Thousands Vote In Southern Sudan As Violence Flares In Disputed Region

Thousands more people streamed to polling places in a historic referendum on independence for Southern Sudan on Monday even as violence flared in a disputed region between north and south.

Former U.S. President Jimmy Carter, meanwhile, said Sudanese President Omar al-Bashir told him that Southern Sudan should not have to shoulder Sudan's debt should it secede from the county. The question of how to split Sudan's debt is one of several issues that would have to be resolved if the south votes for independence, as is widely expected.

""I spoke with President al-Bashir. He said the entire debt should be assigned to north Sudan and not to the southern part,"" Carter told CNN Monday morning. ""So, in a way, Southern Sudan is starting with a clean sheet on debt. They'll have to make some arrangement for other sources of income, of course.""

The south would become independent in July if voters choose independence and no other obstacles emerge. Voting began on Sunday and will end Saturday.

The referendum is a hallmark of the 2005 peace treaty that ended 22 years of war between a government dominated by Arab Muslims in the north and black Christians and animists in the south. That war killed at least 2 million.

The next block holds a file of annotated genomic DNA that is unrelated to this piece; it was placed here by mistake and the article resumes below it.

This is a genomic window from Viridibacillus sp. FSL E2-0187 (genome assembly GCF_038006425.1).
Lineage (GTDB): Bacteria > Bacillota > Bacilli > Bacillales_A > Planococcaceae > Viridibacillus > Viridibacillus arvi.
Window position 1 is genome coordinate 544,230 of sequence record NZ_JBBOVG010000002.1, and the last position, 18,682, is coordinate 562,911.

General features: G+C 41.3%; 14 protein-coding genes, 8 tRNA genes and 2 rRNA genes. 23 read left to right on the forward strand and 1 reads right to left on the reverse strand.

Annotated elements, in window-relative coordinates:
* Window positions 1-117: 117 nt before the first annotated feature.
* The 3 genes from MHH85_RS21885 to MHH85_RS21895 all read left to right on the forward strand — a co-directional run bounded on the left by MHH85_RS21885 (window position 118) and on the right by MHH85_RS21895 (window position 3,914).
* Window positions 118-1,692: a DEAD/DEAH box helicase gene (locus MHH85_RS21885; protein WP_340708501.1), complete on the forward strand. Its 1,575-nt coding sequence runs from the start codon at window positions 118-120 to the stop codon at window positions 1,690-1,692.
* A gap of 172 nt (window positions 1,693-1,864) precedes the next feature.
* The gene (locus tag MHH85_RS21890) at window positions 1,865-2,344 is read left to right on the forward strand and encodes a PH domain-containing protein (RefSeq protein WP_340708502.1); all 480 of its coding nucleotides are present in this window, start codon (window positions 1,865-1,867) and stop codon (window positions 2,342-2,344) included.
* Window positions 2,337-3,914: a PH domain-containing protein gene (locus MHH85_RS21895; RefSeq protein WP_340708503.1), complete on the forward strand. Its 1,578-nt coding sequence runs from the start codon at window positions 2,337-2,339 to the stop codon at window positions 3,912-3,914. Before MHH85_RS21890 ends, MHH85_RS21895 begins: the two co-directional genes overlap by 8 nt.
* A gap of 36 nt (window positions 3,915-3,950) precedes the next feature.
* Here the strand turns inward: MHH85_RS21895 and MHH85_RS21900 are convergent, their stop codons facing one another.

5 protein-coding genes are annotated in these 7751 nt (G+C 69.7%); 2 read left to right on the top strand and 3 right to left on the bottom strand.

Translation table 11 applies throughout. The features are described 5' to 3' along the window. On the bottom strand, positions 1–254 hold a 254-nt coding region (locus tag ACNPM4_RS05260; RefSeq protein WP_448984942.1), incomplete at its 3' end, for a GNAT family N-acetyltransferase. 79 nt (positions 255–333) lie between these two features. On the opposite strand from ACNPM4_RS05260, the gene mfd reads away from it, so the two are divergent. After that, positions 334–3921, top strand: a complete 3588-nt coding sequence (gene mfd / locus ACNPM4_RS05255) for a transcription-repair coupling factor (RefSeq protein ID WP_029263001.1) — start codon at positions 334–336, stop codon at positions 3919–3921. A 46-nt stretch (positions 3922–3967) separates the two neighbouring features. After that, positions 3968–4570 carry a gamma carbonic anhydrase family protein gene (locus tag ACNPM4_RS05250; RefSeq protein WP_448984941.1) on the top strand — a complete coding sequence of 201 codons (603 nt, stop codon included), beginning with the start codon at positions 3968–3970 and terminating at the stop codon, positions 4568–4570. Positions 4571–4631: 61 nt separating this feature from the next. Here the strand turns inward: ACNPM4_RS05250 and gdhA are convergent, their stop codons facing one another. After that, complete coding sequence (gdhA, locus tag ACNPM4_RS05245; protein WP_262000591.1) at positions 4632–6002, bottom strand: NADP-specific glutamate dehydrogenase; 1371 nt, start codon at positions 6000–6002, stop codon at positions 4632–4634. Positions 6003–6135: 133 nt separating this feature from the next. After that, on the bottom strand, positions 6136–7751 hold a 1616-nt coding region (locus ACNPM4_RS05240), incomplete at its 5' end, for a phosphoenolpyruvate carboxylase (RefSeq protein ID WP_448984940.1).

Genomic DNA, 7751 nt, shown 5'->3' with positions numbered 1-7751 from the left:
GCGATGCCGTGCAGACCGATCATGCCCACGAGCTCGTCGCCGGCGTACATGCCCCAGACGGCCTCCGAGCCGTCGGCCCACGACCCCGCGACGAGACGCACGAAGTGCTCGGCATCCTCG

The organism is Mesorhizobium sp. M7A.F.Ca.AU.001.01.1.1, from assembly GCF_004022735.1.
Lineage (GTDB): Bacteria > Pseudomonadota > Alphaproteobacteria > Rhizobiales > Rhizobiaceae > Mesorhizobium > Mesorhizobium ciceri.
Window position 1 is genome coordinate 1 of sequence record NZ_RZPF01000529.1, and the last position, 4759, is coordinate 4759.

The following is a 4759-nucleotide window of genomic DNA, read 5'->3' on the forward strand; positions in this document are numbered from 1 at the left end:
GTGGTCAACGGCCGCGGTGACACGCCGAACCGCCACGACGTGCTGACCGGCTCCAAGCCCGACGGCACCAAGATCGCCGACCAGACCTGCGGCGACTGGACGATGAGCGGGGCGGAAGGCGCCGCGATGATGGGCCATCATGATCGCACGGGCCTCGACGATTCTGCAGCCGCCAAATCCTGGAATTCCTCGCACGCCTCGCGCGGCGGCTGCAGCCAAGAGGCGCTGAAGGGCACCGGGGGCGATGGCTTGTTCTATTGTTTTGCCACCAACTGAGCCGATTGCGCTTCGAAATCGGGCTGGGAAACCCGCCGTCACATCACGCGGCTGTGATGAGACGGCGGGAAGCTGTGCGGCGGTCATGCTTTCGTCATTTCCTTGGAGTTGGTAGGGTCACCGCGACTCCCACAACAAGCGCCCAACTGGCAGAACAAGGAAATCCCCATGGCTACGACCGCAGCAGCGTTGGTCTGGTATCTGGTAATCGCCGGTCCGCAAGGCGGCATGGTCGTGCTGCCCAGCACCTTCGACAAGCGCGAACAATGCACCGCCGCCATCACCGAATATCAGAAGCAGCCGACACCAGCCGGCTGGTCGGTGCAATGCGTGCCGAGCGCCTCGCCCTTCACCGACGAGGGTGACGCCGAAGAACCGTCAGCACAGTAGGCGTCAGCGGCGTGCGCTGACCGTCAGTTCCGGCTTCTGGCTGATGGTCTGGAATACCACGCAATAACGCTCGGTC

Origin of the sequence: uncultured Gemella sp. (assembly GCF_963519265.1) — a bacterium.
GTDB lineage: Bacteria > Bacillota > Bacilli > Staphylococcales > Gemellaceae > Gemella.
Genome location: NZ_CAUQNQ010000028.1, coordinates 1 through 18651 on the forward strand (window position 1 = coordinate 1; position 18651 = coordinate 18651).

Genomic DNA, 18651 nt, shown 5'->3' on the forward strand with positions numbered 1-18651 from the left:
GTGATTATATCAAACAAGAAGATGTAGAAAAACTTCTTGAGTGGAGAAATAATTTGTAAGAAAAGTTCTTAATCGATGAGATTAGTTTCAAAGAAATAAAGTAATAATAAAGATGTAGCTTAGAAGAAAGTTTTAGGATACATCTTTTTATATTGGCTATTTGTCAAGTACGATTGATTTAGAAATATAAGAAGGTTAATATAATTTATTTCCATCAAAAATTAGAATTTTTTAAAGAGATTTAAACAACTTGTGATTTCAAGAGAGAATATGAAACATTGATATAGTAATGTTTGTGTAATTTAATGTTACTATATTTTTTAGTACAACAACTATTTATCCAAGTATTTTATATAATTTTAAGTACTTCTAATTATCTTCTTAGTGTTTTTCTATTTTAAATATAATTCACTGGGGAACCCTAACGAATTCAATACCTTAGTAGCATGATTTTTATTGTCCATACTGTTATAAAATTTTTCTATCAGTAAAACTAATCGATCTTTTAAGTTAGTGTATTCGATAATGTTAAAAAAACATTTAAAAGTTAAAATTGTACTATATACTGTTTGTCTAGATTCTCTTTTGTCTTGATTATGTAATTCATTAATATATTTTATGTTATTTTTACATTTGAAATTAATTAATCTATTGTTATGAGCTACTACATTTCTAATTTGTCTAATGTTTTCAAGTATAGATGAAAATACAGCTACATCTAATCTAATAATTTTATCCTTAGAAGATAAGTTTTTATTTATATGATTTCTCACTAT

At one polling station in the south, in Lologo, on the outskirts of the southern capital of Juba, some people slept nearby or arrived early Monday. The reason: So many voters showed up on Sunday that some were turned away.

Mary Luluwa shuffled to the front of the line with her wooden cane. She is almost totally blind and had to be shown by election officials how to place her thumbprint.

Luluwa doesn't know exactly how old she is, but she said she is certain how she will vote. ""For freedom,"" she said. ""I am very happy to vote, it's my first time, I am old and I can't see much, but I voted for my children."""